What is Stress?
Stress is simply the body's non-specific response to any demand
made on it. Stress is not by definition synonymous with nervous
tension or anxiety. Stress provides the means to express talents
and energies and pursue happiness; it can also cause exhaustion and
illness, either physical or psychological; heart attacks and
accidents. The important thing to remember about stress is that
certain forms are normal and essential.
As the body responds to various forms of physical or
psychological stress, certain predictable changes occur. These
include increased heart rate, blood pressure (systolic and
diastolic), and secretions of stimulatory hormones. These responses
to stress will occur whether the stress is positive or negative in
nature. In lay terms, it is known as the "fight or flight"
mechanism. Continual exposure lowers the body's ability to cope
with additional forms of psychological or physiological stress.
The results of continuing stress may cause disruption in one or
more of the following areas of health: physical, emotional,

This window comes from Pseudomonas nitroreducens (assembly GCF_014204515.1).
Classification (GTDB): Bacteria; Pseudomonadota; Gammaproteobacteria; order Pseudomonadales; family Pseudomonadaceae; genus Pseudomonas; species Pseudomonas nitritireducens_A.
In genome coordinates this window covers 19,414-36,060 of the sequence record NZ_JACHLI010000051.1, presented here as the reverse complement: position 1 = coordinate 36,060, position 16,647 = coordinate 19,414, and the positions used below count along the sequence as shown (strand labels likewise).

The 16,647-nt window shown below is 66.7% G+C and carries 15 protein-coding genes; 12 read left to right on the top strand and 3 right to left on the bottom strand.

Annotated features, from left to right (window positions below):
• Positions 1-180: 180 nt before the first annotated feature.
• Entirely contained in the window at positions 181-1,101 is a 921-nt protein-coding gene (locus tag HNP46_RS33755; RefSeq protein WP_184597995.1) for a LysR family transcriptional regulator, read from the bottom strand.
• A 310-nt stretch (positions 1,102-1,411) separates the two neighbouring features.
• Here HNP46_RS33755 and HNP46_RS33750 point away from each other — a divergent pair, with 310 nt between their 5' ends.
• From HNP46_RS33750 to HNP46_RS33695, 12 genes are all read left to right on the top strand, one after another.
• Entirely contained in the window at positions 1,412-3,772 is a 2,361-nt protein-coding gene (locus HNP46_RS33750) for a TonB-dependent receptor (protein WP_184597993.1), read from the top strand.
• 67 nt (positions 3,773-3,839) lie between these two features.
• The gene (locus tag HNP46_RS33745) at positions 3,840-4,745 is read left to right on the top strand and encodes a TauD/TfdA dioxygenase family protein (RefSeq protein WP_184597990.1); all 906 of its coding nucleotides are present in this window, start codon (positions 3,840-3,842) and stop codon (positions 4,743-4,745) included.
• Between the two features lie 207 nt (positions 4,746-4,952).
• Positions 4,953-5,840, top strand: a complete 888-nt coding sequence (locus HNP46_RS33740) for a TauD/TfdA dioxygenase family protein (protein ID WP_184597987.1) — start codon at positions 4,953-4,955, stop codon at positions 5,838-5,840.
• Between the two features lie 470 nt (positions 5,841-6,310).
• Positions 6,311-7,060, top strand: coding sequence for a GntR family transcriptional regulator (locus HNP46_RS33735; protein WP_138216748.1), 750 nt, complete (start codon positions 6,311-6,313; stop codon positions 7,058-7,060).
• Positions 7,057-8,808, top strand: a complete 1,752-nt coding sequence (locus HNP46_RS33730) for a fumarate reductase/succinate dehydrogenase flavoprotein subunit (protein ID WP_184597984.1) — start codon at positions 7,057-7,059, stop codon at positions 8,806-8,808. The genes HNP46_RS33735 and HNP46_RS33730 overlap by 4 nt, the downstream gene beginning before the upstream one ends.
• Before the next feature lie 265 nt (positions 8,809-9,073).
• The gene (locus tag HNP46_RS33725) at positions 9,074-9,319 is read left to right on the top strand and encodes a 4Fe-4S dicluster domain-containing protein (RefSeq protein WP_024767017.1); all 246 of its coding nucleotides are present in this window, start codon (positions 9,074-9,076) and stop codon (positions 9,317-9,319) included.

spiritual and/or social.
The following are indicators that you may be experiencing
stress: 1) General irritability, 2) Elevated heart rate; increased
blood pressure, 3) Increased accident proneness, 4) Floating
anxiety-anxious feeling for no specific reason, 5) Trembling, 6)
Insomnia, 7) Headaches, 8) Indigestion, 9) Pain in neck and/or
lower back, 10) Changes in appetite or sleep pattern.
Stress is a process that builds. It's more effective to
intervene early in the process rather than later. Try to become
aware of the signs that suggest the process has begun.
Stress Management Strategies
The following are tips on how to maintain a healthier lifestyle
and to prepare you to cope with the stress of everyday living.
1.Structure each day to include a minimum of 20 minutes of aerobic
2.Eat well balanced meals, more whole grains, nuts, fruits and
vegetables. Substitute fruits for desserts.
3.Avoid caffeine. The substance may aggravate anxiety, insomnia,
nervousness and trembling.
4.Reduce refined sugars. Excess sugars cause frequent fluctuation
in blood glucose levels, adding stress to the body's physiological
5.Reduce alcohol and drugs. These substances may add to headaches
and swelling, decrease coping mechanisms and add to depression.
6.Get a least 7 hours of sleep nightly.
7.Spend time each day with at least one relaxation technique -
imagery, daydreaming, prayer, yoga or meditation.
8.Take a warm bath or shower.
9.Go for a walk.
10.Get in touch! Hug someone, hold hands, or stroke a pet. Physical
contact is a great way to relieve stress.
4/97 ;Indiana Univ. Health
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